Not a chance.

In a nutshell, sending IOUs stops the economy of this country in its tracks. I feel very comfortable stating that IOUs sends this nation straight back into a recession.

And what would I do?

Such a hard question…. On the surface, I am morally opposed to debt. I hate debt. Debt is bondage, and the current debt loads of this nation are such that we’ve sold our grand children into slavery.

On the other hand, defaulting on the debt or issuing IOUs will be equally destructive.

As much as it pains me to say it, the debt limit must be raised. It must. Any other action is immediately negative for our country. Having said that, though, I sincerely hope that our politicians recognize that not getting the debt under control is a long-term negative for our country.

Raising the debt limit is a must for right now. It must happen, but I also believe that it must come in conjunction with firmer controls on spending, a strong mandate to restore the debt limit to its original intention, and a legitimate plan for paying down our debt (not just limiting the deficit).

So much of what I’ve talked about in this post has tried to make things personally applicable to us. If I may one more time…. Take ten seconds and quickly add up all of your monthly outflows for debt purchases. That would be your car payment, your mortgage, student loans, credit cards, and so on. Got it? That number right there would be a rough equivalent of extra cash you would have today if you were debt free. What could you do with that? Sit back and imagine your life with that extra money every month. Pretty nice isn’t it?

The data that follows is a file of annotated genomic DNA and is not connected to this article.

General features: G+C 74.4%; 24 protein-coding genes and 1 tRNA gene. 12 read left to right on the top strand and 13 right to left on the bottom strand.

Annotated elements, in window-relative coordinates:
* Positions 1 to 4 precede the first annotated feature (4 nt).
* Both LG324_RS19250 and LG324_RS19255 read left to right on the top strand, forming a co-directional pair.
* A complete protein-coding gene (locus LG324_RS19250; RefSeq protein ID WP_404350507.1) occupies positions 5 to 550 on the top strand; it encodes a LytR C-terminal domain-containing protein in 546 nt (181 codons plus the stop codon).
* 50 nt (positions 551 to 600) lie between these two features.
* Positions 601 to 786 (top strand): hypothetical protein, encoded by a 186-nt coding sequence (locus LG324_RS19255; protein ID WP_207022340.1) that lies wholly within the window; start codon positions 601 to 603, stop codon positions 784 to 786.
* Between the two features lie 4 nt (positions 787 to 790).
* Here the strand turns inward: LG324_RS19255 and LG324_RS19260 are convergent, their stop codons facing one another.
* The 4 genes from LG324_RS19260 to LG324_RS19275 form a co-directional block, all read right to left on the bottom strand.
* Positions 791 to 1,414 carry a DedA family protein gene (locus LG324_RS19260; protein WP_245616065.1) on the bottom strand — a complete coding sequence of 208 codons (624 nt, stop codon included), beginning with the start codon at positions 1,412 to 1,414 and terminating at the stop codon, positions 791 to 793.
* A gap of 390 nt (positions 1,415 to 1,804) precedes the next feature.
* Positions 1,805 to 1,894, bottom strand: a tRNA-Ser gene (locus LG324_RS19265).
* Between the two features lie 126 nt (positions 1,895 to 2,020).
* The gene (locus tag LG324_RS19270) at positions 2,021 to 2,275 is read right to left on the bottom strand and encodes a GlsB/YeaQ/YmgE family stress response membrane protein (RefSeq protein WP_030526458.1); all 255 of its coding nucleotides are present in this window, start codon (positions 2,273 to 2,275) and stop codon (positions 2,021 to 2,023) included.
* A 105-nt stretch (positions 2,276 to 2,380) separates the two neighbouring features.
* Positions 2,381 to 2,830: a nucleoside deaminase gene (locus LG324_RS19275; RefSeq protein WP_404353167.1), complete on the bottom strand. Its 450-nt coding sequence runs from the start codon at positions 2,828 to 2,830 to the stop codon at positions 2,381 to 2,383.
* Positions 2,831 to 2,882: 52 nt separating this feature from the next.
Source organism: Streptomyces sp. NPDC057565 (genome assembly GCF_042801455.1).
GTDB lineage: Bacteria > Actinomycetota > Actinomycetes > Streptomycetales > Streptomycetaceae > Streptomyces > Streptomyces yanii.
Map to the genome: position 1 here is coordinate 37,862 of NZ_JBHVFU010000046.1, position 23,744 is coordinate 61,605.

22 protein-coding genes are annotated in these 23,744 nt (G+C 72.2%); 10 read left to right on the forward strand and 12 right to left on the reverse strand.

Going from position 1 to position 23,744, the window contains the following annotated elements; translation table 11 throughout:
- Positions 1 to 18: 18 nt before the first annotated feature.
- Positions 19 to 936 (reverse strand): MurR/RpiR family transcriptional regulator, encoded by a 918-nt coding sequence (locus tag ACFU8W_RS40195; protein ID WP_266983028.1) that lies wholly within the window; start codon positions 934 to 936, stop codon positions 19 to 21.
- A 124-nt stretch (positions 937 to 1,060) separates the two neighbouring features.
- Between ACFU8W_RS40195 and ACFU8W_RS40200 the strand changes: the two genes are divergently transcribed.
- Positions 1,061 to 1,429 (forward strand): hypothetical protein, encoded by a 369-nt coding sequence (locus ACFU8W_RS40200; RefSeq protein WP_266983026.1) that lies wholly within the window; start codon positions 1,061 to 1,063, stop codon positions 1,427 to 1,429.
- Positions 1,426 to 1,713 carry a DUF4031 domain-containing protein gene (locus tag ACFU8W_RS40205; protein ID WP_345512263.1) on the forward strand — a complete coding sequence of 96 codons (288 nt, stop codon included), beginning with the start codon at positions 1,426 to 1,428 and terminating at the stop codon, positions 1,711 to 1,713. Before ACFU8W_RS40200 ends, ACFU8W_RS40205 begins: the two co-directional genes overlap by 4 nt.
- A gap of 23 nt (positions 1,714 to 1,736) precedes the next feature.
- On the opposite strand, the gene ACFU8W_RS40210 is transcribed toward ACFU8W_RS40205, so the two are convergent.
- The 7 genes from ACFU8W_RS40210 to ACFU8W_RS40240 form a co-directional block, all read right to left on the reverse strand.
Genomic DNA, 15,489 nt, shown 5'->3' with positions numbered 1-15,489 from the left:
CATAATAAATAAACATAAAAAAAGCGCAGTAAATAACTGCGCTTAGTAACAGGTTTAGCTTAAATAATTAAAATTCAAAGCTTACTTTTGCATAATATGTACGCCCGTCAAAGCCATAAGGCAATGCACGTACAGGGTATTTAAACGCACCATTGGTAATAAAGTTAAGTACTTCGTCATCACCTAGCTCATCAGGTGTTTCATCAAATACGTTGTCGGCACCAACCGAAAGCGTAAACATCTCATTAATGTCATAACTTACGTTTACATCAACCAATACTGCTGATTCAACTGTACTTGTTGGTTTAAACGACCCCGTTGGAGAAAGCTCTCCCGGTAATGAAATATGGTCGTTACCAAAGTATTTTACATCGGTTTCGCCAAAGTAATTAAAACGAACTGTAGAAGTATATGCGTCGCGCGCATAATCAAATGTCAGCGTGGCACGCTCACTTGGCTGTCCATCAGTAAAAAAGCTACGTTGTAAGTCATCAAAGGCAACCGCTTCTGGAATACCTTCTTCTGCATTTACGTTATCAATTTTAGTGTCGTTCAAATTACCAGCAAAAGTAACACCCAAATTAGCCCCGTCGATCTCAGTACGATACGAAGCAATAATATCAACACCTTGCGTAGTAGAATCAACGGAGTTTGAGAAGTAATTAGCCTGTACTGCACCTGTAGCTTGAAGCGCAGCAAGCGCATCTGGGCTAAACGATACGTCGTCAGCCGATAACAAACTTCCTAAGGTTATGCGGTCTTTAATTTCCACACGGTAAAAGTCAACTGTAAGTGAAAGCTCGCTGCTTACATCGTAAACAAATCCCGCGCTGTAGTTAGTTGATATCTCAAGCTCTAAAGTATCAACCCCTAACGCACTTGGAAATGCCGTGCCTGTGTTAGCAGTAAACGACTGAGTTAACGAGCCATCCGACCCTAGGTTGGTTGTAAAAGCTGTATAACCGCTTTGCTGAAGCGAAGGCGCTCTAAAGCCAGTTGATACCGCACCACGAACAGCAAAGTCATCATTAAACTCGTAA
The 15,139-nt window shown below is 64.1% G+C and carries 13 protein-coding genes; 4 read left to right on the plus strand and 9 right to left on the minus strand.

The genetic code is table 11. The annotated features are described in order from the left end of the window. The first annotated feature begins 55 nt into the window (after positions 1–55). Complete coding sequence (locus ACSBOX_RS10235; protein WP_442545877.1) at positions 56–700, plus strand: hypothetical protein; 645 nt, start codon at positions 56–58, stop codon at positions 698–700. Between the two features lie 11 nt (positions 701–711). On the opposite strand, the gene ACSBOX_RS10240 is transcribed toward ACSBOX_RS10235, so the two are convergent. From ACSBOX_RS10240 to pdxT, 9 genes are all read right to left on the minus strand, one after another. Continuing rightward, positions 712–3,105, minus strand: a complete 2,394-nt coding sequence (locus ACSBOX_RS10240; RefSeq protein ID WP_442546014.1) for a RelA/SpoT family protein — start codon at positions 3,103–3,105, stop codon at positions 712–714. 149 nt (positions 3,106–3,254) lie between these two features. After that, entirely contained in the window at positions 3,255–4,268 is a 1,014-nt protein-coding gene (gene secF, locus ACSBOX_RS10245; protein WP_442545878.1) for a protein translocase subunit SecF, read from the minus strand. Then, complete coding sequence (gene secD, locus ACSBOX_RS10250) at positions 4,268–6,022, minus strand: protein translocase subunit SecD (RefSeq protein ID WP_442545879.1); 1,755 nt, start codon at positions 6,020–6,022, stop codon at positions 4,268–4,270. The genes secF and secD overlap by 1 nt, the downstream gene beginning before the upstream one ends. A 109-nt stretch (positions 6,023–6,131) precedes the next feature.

Now realize that the United States through the month of May has spent $275,000,000,000 (that’s billion in case you’re wondering) on interest payments this year. That’s not paying down the debt, that’s just maintaining the debt we already have. By the end of the year, that number will cross the $600BB mark. By the end of the decade, that number will be over $1,000,000,000,000 (that’s a trillion). Annually.

You want to see stimulus? You want to see a bailout? Just imagine what having that burden taken off your shoulders would feel like. Just imagine what this nation could do and become if we didn’t have that debt load.

Now are you ready for the big number? If the U.S. could refund only the interest payments that it will spend on debt this year to you, you would get a check for roughly $1,929.

Think about it.

So yes, the debt limit must be raised. And yes, we have got to get it under control before we have all control taken from us.